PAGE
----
PoMo: Everybody's doing it

view gallery VIEW GALLERY

The tag of postmodernism gets attached to buildings, art, food, even the way we communicate. Jay Merrick asks why we're in thrall to something so shallow

Forty years ago, we lived "modern" lives. Ideas, emotions and actions seemed ordered, and part of a zeitgeist of confident restraint that originated in the science, mass-production, architecture and art of the 1930s.

Now we are profoundly immersed in the tortuous, commercially controlled currents of postmodern design and thought, and its weapons of mass psychic deconstruction. Has this made our lives richer in meaning, or just richly vacuous?

One summer afternoon in San Francisco in the early 1960s, I was rollerskating along a pavement in California Street when I heard a song booming from a loudspeaker somewhere behind me:

Here's Little Oscar in his Wienermobile!

Beep! Beep!

Little Oscar! the world's greatest chef!

I pirouetted to a halt. A 20ft-long, oxblood-red aluminium hotdog melded to a Dodge cruised past. That was the first time I saw and heard the Wienermobile. Thus, a decade before the architect-academics Robert Venturi and Denise Scott Brown published Learning from Las Vegas, their bestselling celebration of the vivid superficialities of postmodern architecture and signage in the Nevada desert, I'd got the PoMo message direct from Oscar Mayer, the weenie maestro.

A year or two earlier, my family had taken a small holiday detour on Highway 101 to ogle the Madonna Inn at San Luis Obispo, which Umberto Eco described as "the Sagrada Familia for Dolly Parton". By the mid-60s, the artist Ed Ruscha was producing books of deliberately banal road-trip photography: Twentysix Gasoline Stations and Every Building on the Sunset Strip.

All this stuff was way beyond surrealism. It was deliberately indiscriminate weirdness: the ordinary was made to seem in some way excessively other, like stage props for a chaotic rather than reasoned reality. It was almost pose-modern. And by the start of the 1970s, many designers and thinkers were reacting against clean-lined technology and clean-limbed lives in search of the Right Stuff; the virtues of a die-stamped, mass-produced world were in meltdown.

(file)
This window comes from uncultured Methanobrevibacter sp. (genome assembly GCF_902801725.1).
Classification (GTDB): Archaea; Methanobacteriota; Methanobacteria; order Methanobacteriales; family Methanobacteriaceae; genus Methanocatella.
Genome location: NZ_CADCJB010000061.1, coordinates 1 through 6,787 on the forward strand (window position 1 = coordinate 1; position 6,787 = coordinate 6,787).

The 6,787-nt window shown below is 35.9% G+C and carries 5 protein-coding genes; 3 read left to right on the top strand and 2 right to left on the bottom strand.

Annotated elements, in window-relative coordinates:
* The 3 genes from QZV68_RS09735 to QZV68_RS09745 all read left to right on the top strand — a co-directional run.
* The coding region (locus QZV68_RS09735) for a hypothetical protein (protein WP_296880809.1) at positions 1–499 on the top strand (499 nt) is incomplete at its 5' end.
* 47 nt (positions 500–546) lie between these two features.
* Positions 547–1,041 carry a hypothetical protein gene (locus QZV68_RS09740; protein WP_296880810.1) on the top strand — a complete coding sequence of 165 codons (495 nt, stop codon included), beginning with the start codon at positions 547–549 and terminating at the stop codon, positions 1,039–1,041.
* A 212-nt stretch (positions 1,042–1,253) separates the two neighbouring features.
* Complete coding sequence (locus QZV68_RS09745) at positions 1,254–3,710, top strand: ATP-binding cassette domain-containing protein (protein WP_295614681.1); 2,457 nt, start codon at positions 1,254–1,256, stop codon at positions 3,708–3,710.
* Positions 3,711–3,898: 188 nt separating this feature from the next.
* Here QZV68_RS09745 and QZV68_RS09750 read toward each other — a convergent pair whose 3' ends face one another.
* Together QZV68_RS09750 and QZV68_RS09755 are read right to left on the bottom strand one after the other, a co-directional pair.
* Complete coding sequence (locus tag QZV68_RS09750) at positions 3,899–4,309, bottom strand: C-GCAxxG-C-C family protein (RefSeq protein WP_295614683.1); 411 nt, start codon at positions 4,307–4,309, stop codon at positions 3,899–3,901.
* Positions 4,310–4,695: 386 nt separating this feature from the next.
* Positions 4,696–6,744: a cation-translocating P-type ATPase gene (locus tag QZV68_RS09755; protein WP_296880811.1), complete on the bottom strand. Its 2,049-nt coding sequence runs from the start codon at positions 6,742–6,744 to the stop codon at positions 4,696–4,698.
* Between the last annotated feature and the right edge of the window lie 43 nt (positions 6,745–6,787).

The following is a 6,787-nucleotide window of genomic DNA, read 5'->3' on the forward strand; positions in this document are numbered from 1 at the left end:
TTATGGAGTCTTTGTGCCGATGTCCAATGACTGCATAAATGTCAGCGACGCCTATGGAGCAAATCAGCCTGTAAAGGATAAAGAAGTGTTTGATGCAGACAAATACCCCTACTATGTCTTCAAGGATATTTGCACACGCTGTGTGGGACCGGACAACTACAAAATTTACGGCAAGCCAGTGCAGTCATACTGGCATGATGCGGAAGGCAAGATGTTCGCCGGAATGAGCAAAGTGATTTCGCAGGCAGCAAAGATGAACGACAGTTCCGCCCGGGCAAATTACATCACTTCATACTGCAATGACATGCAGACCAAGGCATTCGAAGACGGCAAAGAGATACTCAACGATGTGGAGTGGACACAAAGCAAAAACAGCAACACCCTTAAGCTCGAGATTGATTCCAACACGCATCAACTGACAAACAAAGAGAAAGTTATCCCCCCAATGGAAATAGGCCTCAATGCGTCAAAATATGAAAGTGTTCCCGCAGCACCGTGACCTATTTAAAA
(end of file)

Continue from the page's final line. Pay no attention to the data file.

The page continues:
Why? Techno-modernism had failed to do what it said on its then 30-year-old tin. It hadn't stopped wars, inequality, poor housing and diseases such as cancer. The developed world was no longer dominated by visions of progressive utopias in which we would all exist in what the architect, Le Corbusier, referred to as machines for living in; we didn't want mile-long apartment blocks raised on pillars above empty tundras of concrete and inner ring roads. Steel, glass, and concrete? Too sharp-edged, too coldly definite. Art? Adieu, Mondrian, bonjour semen-stained beds and spider-like lemon juicers that sort of worked.

Postmodernism duly arose in an uncoordinated blitz of individualistic artistic and intellectual objections to the more or less failed idea of rationalised lives and environments. The novelist Martin Amis warned us that postmodern people "over-existed". Our postmodern, supposedly self-designed lives are embedded in these modes of over-existence. We've accepted the commercial, social and semiotic propellants that have ensured over-consumption in the guise of entertainment. Blizzards of imagery and opinion form a chimera of endless, conflicting possibilities without beginning or end; we seem to crave maximised senses of fractured movement, overlay, ennui and nowness. Paul Greenhalgh, director of the Sainsbury Centre for Visual Arts in Norwich, has an illuminating take on postmodernism. Speaking of its original design genetics, he says: "People wrote supportive and indignant manifestos about the intellectual standing of figurines, tiaras and napkins. It was as though everything that had been denied the right to seriousness in the visual arts for 60 years was now fighting for – and winning – space. We all confidently celebrated our lack of confidence about things: suddenly, it seemed, none of us knew exactly what was beautiful or everlasting; or if we thought we did, none of us were prepared to say so."